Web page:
Seafarers & Crew Guide to Expat Tax - United Advisers Marine

28th Feb 2024


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Seafarers Global


In the 2017 South African Budget Speech, it was announced the current exemption of Section 10(1)(o)(ii) (“the Expat Exemption”) of the Income Tax Act No. 58 of 1962 (“the Act”), which allows South African’s working abroad to exempt their foreign employment income from tax in South Africa, would be repealed in its entirety.

Shortly after the Budget Speech, Parliament released the Draft Taxation Amendment Bill (“the draft Bill”), which amongst other amendments included the comments that the entire Expat Exemption would be repealed. Thus, there would be no protection for South Africans working abroad.

With the draft Bill, an allowance for comments to be made is given to the public to ensure concerned views can be considered. Barry Pretorius (“Pretorius”) thus created the South African Tax Petition Group to counter the amended Expat Exemption and worked with Jerry Botha (“Botha”) of Tax Consulting South Africa to create a formal sub- mission to National Treasury.

Both Pretorius and Botha attended Parliament to argue from various standpoints just how unfair, illogical and detrimental the amendment to the Expat Exemption would be should it be turned into law. They managed to obtain relief and raise vital awareness as per the below:

• The effective date of the amended Expat Exemption would be pushed back to 1 March 2020; and

• The Expat Exemption would not be repealed in its entirety, however it would be amended to place a R1 million cap on the exemption.

This cap has been amended to R1.25 million as per the Budget Speech 2020.


So, what does this mean for South African seafarers? SARS knows that seafarers are likely not paying tax elsewhere on their foreign earnings and are often not resident any- where, likely making them remain resident of South Africa, and thus giving SARS taxing rights on that foreign income.

The position of seafarers is more complex than the standard foreign employee in that South African tax law provides for three different categories of exemption, which can be applied for on foreign income. Even where seafarers work alongside their colleague, one could be exempt from tax in SA, while the other taxable. Something as simple as the mere position held by the seafarer, or the title on the vessel can affect this. Thus, sea- farers need to understand the law and how it applies to their individual circumstances to be able to protect their foreign earned income.

The three categories are set out below, in which a seafarer could fall into and possibly claim exemption:

  1. Section 10(1)(o)(i)(aa) of the Act (“the first seafarer exemption”) – this exemp- tion relates to officers or crew members onboard a vessel, for foreign em- ployment, which includes the international transportation of passengers/ goods for reward. Meeting the requirements of this exemption allows for full exemption from tax in SA on the foreign employment income earned.
  2. Section 10(1)(o)(i)(bb) of the Act (“the second seafarer exemption”) – this exemp- tion relates to officers or crew members onboard a vessel, and that vessel is en- gaged in prospecting, exploration or mining of minerals, or production of min- erals, from the seabed outside of South Africa. This exemption only relates to those seafarers solely employed for the safe passage or navigation of the vessel. Meeting the requirements of this exemption allows for full exemption from tax in SA on the foreign employment income earned. (not relevant to super yacht crew)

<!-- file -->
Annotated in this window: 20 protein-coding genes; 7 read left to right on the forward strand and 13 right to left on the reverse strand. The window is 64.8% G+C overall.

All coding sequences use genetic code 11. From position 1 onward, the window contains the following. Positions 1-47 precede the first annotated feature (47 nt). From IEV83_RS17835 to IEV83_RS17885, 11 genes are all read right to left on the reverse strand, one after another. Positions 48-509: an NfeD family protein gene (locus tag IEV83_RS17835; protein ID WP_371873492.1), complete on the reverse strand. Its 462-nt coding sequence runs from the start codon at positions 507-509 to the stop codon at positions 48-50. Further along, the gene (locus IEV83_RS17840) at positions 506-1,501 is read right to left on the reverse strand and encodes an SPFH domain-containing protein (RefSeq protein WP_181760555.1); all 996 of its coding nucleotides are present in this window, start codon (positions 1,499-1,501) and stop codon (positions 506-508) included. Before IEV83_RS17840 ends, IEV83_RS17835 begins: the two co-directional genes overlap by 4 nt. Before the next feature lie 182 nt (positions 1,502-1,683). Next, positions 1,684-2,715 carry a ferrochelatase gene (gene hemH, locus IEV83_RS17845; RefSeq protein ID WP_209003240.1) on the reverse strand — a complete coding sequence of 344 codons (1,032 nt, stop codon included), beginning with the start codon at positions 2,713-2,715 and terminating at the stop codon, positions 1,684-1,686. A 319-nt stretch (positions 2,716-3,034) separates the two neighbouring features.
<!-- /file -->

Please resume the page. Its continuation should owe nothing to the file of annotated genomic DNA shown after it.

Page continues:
3. Section10(1)(o)(ii)oftheAct(“theexpatexemption”)–thisistheexemptionthatap- plies to South African taxpayers who earn foreign employment income and meet the requirements thereof. This has been amended, with the effective date of the amendment being 1 March 2020, whereby only the first R1,25 million can be exempt- ed with the surplus being taxable in SA.


There are certain golden rules that seafarers must comply with, which will ensure claim- ing exemption under one of the three categories is made simpler and easier. These rules are of course the starting block for being successful in protecting foreign earned income and one must ensure that:

  • one is duly registered for tax with SARS;
  • being tax compliant on record does not mean you have a tax liability –the two should not be confused;
  • tax status is always kept up to date and compliant, as many institutions nowrequire a Tax Clearance Certificate;
  • a full copy of one’s passport, employment contract and vessel register are kept onhand for tax return submissions; and
  • declaration of worldwide income is done correctly, and not only South Africansourced income is declared.Importantly, and which can make or break a tax claim for exemption, is one’s employ- ment contract. If unsure whether your employment contract meets the minimum re- quirements to have a successful claim for exemption, a good idea is to have this profes- sionally reviewed. You can make contact with who will provide such assistance.

    Become compliant now

    Taking into consideration having to navigate three categories of exemption which are often highly scrutinised by SARS, the best solution is to get your ducks in a row as soon as possible. This means taking into account the golden rules first, and ensuring that these are in good order, to make for safe passage going forward.

This information is brought to you through our cooperation with Seafarers Global 


David Cooper